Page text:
We do know that the paper was bought by Warren Buffett's Berkshire Hathaway Newspaper Group, that the worst publisher in its history--to my mind--has been replaced by a publisher of a paper half its size and that the publication was not a first-choice purchase by BH, which bought some of its sister publications recently.
Berkshire Hathaway has only recently gone into the newspaper business, given its principal's interest there, not because it is a lucrative industry. Buffett is an unabashed fan of newspapers--as are many people in their 80s. It is a dying industry and he's fighting against a rough grain in his noble attempt to save it. Maybe he has some ideas. The people who own papers of the size of Roanoke's (75,000 circulation, its' officials say, and Lynchburg's, 35,000) seem to be out of those ideas, preferring to lean on "citizen journalism" (how would one define a "non-citizen journalist"?). The Audit Bureau for Circulation (ABC) says the Roanoke paper's circulation is 67,000, the first time it's been under 70,000 in many years.
I'm not sure I approve of an unabashed liberal (Buffett) owning papers as playthings any more than I approve of right-wing crazies (the Kochs) owning papers as political message boards, however.
Landmark sold the Roanoke daily after years of preparation--downsizing--with no interest from outside. It hired Debbie Meade about five years ago to turn the trick and her management led Tom Field and me (who ran the Blue Ridge Business Journal, a subsidiary of the paper) at the time, to leave and found FRONT magazine. Meade has officially "retired" from her position. An "early retirement," as it were. You can bet, though, that BH wanted its own people in place and that she was not given a choice.
Circulation has consistently been on a downward trend and efforts at bolstering it or shifting it to the web have been uneven. Costs have been cut to the point that the paper misses coverage of important events or relies on AP to cover them. The local touch is often missing. "We don't have the resources" has become a mantra for those looking for excuses for lack of quality.
I don't know Terry Hall Jamerson well, but I know that recently she went to bat for an old friend of mine who ran into a web of corporate bureaucracy and saved his job.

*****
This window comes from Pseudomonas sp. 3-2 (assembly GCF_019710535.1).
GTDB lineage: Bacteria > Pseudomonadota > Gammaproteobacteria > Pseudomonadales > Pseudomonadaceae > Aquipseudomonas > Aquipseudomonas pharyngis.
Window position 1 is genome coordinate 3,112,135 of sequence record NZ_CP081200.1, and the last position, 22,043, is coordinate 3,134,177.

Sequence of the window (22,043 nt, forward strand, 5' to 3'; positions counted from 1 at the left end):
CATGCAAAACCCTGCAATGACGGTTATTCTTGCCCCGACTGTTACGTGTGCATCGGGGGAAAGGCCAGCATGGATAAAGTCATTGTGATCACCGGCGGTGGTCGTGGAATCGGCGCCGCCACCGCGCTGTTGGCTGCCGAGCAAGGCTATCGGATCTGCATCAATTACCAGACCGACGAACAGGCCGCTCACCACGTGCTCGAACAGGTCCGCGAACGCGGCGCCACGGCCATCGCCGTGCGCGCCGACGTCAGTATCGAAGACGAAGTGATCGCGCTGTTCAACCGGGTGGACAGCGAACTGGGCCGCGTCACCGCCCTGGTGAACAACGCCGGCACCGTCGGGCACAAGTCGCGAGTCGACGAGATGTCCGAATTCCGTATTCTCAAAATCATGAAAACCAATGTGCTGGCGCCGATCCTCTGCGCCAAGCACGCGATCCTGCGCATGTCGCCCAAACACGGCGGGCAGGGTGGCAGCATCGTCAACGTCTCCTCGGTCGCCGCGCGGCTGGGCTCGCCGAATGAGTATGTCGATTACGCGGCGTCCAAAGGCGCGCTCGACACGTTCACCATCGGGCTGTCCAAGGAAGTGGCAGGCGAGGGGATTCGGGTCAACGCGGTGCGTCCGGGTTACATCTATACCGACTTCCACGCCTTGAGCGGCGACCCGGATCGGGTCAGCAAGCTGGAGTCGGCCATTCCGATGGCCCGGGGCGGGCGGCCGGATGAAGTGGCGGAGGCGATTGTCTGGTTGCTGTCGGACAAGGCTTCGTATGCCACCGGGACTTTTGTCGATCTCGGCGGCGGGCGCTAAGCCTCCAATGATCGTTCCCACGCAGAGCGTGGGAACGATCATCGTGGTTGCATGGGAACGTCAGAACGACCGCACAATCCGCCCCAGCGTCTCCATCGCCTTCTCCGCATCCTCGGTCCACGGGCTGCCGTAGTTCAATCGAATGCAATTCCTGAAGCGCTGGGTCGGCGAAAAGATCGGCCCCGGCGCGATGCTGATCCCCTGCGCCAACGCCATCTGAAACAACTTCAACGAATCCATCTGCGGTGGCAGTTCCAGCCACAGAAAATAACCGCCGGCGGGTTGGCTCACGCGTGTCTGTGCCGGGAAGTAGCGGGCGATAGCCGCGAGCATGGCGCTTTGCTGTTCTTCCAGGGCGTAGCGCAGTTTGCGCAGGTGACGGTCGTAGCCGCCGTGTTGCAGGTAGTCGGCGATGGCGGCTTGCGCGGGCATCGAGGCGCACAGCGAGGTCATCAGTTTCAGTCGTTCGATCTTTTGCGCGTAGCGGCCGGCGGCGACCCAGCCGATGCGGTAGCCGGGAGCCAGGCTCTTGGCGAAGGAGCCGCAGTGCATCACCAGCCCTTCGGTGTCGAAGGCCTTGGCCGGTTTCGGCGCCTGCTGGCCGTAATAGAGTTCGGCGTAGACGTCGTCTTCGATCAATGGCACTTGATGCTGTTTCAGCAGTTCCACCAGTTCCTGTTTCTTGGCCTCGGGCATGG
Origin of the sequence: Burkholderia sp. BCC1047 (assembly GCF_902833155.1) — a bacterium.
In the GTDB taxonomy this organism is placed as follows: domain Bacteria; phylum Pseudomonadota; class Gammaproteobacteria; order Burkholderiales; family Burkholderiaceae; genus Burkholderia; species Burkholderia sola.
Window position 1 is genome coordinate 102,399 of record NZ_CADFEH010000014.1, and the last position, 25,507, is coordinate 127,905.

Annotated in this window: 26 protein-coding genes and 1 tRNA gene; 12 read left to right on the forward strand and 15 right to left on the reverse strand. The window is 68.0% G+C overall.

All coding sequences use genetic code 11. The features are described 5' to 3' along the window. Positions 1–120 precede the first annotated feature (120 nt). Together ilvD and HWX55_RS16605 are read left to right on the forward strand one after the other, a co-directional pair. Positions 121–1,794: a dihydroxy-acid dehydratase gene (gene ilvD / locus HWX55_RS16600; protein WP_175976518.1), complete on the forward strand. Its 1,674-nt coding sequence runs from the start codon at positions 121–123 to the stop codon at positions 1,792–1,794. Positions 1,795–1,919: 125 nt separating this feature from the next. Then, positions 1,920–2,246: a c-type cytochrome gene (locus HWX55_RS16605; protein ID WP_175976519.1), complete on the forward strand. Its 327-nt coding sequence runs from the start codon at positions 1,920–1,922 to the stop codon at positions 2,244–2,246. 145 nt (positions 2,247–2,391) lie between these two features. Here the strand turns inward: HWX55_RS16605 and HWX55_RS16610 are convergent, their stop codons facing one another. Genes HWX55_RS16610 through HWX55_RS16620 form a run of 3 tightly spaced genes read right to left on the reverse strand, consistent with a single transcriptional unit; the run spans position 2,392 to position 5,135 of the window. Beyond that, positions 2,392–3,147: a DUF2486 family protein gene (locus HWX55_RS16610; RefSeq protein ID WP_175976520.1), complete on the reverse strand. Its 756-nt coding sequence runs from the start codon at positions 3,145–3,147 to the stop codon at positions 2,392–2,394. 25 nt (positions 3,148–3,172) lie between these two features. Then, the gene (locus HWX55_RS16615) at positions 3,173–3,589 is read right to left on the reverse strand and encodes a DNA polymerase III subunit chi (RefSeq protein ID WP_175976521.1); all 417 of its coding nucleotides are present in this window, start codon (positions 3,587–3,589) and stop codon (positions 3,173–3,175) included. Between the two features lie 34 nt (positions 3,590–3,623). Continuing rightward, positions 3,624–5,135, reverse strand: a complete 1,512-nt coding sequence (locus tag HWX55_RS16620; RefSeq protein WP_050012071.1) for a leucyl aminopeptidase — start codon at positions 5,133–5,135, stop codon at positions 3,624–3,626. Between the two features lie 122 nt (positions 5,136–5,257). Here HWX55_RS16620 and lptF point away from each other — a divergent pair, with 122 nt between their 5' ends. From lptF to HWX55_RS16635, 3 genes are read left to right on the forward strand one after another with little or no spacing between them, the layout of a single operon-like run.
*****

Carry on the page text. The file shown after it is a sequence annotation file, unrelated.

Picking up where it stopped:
I also know that when I was with the Business Journal about 30 years ago (before the daily bought us), we had an unpleasant run-in with her. She was publisher of the News-Messenger in Christiansburg, which printed us. We went to another printer. But I don't know how much of that was her--as a young executive trying to impress--or her bosses using bad business judgement.
I know that I covered her high school basketball hall of fame daddy, Husky Hall, when he was at Martinsville and I was at the local daily and I thought he was always a class act and a fine coach.
My friend Dina Bennett, who owns Mountain Shepherd Wilderness Adventure and was at the Roanoke paper pre-Meade, says, "I worked with Terry for a number of years. I can tell you she is very active in the community acting always as a strong and influential advocate for many local causes. Her role as publisher was broad as she spanned the state overseeing community newspapers. I've heard from some friends still with the News & Advance in Lynchburg that the BH purchase is providing more resources and opportunities. I have high hopes for our local daily!"
Troubling about Jamerson is that she comes from advertising. Meade came from HR. Publishers are best when they come from news, but that doesn't happen much any longer with corporate ownership. We've lost that journalistic edge because of it. Not so troubling is that Jamerson is a strongly involved member of her community in Lynchburg. I never thought Meade was more involved than she had to be and rarely saw any enthusiasm in her for anything.
I want to welcome Terry Jamerson and her executives (one of whom, I hope, is a new executive editor) to Roanoke and wish her the very best in this new step up the corporate ladder for her. I hope she succeeds. If she does, we all benefit.
(Finally, let me mention that I sincerely hope that the two editorials on this subject in this morning's edition are a sign of what we're losing, not what we're gaining. They were self-serving corporate communications bullshit.)